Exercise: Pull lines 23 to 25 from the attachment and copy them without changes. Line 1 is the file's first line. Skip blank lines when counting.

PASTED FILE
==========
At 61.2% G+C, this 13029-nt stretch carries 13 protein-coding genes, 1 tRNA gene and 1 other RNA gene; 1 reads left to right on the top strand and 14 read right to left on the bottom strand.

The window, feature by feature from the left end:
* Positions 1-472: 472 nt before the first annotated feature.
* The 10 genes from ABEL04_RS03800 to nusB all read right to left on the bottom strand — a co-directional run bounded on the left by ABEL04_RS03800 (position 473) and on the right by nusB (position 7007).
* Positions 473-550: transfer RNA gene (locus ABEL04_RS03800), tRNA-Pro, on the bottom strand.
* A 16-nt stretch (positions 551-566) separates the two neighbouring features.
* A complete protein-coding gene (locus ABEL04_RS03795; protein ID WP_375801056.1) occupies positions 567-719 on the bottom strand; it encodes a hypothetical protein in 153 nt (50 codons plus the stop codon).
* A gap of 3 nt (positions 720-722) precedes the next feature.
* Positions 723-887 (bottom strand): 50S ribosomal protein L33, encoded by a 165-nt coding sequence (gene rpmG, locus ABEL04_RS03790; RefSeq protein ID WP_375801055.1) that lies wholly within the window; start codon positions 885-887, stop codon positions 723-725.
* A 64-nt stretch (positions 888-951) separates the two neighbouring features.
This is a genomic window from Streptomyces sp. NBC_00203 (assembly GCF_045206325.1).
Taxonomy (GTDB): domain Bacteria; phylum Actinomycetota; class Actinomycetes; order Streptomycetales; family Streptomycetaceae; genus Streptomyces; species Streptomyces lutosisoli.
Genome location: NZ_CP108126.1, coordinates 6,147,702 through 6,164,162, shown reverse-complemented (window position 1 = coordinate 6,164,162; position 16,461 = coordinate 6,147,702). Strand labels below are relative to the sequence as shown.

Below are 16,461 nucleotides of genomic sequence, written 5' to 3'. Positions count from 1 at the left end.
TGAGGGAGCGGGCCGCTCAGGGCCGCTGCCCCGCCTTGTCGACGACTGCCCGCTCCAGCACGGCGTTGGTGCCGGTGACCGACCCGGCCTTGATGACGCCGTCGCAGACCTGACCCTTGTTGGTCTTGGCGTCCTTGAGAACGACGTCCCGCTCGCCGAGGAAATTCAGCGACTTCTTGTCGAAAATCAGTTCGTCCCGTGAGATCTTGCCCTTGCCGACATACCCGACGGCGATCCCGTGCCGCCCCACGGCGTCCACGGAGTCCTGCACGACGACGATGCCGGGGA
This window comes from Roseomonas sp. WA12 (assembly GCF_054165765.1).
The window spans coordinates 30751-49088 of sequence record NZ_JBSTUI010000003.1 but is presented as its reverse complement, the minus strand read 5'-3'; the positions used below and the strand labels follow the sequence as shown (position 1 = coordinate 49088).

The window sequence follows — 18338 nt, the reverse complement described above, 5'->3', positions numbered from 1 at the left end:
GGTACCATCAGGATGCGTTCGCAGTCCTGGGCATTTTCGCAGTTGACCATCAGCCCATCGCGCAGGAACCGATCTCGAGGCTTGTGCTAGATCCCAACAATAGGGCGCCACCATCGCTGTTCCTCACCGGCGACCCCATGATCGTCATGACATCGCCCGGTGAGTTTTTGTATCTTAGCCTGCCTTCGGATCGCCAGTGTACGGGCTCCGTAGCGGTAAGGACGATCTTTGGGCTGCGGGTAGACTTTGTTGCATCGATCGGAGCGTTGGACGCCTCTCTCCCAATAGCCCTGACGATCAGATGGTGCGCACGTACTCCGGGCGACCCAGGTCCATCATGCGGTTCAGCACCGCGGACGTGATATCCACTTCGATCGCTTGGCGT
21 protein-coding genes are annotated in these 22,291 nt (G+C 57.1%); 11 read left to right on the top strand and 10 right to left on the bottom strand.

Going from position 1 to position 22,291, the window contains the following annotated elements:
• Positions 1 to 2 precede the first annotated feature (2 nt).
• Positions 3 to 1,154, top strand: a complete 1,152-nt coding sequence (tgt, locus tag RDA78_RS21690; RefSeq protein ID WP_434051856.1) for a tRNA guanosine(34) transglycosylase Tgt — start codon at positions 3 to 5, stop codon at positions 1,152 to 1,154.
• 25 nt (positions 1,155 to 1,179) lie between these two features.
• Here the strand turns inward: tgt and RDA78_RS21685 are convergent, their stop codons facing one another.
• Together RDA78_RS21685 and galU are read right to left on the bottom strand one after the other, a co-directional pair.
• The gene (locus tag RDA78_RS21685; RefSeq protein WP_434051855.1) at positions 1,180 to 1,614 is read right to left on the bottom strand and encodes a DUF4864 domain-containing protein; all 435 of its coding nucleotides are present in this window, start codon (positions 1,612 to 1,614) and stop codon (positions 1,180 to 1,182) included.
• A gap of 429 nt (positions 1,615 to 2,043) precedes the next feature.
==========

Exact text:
• Positions 3 to 1,154, top strand: a complete 1,152-nt coding sequence (tgt, locus tag RDA78_RS21690; RefSeq protein ID WP_434051856.1) for a tRNA guanosine(34) transglycosylase Tgt — start codon at positions 3 to 5, stop codon at positions 1,152 to 1,154.
• 25 nt (positions 1,155 to 1,179) lie between these two features.
• Here the strand turns inward: tgt and RDA78_RS21685 are convergent, their stop codons facing one another.